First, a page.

Right to the latest on the face-off between Russia and the west over Ukraine. A superpower conflict that echoes the cold war. Martha Raddatz and terry Moran. Both on the scene. Martha in Paris in the... See More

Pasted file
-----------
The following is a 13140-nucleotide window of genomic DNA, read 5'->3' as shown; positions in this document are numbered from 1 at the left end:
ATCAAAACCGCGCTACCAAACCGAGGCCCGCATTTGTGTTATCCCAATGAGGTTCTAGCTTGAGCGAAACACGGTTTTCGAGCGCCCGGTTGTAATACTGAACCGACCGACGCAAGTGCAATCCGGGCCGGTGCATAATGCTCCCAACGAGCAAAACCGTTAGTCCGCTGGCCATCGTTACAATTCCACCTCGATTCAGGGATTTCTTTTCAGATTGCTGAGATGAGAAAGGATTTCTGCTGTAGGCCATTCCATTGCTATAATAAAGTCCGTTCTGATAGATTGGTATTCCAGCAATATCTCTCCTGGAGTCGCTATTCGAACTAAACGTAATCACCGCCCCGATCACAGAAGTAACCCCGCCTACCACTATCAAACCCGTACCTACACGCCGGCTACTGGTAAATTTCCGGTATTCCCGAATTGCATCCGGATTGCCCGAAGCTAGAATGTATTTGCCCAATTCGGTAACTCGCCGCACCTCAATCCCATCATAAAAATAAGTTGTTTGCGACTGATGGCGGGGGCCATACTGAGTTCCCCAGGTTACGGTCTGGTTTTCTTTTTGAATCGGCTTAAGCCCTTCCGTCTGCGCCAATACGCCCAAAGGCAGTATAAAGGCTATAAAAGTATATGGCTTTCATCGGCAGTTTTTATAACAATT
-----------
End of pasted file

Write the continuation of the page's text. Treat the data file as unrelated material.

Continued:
Right to the latest on the face-off between Russia and the west over Ukraine. A superpower conflict that echoes the cold war. Martha Raddatz and terry Moran. Both on the scene. Martha in Paris in the middle of high-stakes diplomacy. Good morning, Martha. Reporter: Good morning, George. There is a meeting today between John Kerry and Russia's foreign minister. It should be tense and frank especially after that provocative missile launch. Was it a routine missile test or blatant show of force? That is the question many in the international community are asking this morning after Russia's INT intercontinental ballistic missile launch Tuesday, a test fire launched over the caspian sea lding in a remote part of Kazakhstan. They say it had been planned well before the unfolding crisis in Ukraine. Calling it a previously notified and routine test launch of an icbm. It's time we woke up about Vladimir Putin. It's time that this administration got real. Reporter: All this frenzy coming on a day full of diplomatic meetings. Secretary Kerry met with the acting Ukrainian president and prime minister in hopes of easing tensions while firmly condemning Russia's actions. And both Kerry in Ukraine and president Obama back home are sending the same decisive message, that Russia needs to de-escalate or face international pressure. Our partners will have absolutely no choice but to join us to continue to expand upon steps we have taken in recent days in order to isolate Russia politically, diplomatically and economically. We're prepared to make sure that the rights of all Ukrainians are upheld. Reporter: The U.S. Will keep up the pressure today, but the Russians keep pushing back. George. They do, Martha. Okay, to ABC's terry Moran on the ground in Ukraine. All through the crisis. He joins us now. After the missile launch talk about anti-missile batteries in the Ukraine. Reporter: Absolutely, George. It's a military standoff here as you can see behind me. An interesting thing, Ukrainian soldiers, Russian soldiers sharing a smoke, a laugh but they all know if given the orders they'll fight and Russia keeps tightening the screws here as you just pointed out. Two more anti-missile batteries, Ukrainian anti-missile batteries now under de facto Russian control. Ukrainian ships bottled up in the harbor by Russian warships. There's no question this has brought a knife's edge here. Clearly he's calling the shots here for Russia, but so many in the west don't know exactly what he wants. Reporter: That is the $64,000 question, George, what does Vladimir Putin want because he is driving all of the events here. He seemed to suggest in that press conference that he doesn't want his troops to go farther into united and that did hearten the stock markets and others but sent an unmistakable message to president Obama and the west, his former kgb officer who caused the collapse of the soviet union, he said basically stay out of this space near Russia. All right, terry, thanks very much.
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